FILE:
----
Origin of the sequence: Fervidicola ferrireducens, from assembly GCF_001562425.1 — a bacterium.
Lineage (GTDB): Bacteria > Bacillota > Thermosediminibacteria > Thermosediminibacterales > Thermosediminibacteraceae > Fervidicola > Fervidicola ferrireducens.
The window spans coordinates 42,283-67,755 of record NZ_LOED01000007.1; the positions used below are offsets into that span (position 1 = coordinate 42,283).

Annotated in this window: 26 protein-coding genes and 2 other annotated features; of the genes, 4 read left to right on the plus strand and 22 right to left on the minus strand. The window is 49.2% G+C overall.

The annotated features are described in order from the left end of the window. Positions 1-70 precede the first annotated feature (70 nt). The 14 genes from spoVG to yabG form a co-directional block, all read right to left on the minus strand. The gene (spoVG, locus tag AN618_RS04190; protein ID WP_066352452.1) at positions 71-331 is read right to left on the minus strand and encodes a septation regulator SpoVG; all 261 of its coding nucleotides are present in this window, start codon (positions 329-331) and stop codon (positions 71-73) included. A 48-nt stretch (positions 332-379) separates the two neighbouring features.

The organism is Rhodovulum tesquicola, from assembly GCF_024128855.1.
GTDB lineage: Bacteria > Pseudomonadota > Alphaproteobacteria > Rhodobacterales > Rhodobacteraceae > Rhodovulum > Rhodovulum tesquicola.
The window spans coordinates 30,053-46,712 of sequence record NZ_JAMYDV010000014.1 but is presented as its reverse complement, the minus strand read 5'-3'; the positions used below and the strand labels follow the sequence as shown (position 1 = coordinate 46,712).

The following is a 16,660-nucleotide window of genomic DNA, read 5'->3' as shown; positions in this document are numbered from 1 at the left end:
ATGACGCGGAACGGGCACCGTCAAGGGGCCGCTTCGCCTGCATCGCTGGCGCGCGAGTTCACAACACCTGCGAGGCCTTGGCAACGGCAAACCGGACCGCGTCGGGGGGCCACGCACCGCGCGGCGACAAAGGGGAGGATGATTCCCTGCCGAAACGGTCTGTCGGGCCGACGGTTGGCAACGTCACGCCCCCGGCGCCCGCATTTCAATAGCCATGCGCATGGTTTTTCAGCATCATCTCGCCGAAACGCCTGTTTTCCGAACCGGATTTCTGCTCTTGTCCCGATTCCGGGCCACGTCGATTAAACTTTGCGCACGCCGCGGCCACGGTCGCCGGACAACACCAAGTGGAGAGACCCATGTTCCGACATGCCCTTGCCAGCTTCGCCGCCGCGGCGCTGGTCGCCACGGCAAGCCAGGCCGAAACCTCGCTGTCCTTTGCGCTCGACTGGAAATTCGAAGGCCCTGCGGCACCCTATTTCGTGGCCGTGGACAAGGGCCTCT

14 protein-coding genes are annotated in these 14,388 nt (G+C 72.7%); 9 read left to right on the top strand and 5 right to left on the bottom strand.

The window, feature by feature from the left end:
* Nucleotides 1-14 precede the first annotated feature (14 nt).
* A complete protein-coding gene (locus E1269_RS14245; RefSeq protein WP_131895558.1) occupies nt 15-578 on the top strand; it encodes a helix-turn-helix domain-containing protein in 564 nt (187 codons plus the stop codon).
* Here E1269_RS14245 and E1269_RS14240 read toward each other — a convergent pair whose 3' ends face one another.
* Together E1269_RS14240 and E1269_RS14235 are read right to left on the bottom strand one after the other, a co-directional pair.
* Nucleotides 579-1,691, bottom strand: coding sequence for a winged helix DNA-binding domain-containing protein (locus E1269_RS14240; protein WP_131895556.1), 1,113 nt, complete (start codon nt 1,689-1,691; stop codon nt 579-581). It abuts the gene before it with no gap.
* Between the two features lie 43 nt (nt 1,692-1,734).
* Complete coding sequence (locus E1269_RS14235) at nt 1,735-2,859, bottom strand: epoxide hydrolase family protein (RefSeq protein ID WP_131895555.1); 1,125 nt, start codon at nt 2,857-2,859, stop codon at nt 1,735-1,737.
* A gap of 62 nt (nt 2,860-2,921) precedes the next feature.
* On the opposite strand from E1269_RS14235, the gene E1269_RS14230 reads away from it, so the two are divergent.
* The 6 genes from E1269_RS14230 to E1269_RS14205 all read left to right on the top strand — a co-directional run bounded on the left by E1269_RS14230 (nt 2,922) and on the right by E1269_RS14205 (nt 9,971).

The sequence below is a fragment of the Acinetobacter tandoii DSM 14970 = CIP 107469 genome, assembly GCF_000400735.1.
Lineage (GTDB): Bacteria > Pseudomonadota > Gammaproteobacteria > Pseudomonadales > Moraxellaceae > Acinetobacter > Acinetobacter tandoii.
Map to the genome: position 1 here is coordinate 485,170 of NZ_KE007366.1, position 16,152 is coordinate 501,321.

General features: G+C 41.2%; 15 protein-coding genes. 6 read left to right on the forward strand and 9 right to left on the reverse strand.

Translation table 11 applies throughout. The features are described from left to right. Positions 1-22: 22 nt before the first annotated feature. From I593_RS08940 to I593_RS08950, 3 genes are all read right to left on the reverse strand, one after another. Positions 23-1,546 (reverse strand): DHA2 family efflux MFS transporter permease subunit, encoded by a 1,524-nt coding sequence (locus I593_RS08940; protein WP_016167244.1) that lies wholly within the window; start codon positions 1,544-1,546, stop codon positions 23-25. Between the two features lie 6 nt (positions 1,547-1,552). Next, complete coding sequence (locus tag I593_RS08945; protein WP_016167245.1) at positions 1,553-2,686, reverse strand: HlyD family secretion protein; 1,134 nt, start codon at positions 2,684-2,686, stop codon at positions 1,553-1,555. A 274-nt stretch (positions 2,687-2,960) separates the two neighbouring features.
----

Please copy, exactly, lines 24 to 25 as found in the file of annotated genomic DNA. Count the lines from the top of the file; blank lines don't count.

Lineage (GTDB): Bacteria > Pseudomonadota > Gammaproteobacteria > Pseudomonadales > Moraxellaceae > Acinetobacter > Acinetobacter tandoii.
Map to the genome: position 1 here is coordinate 485,170 of NZ_KE007366.1, position 16,152 is coordinate 501,321.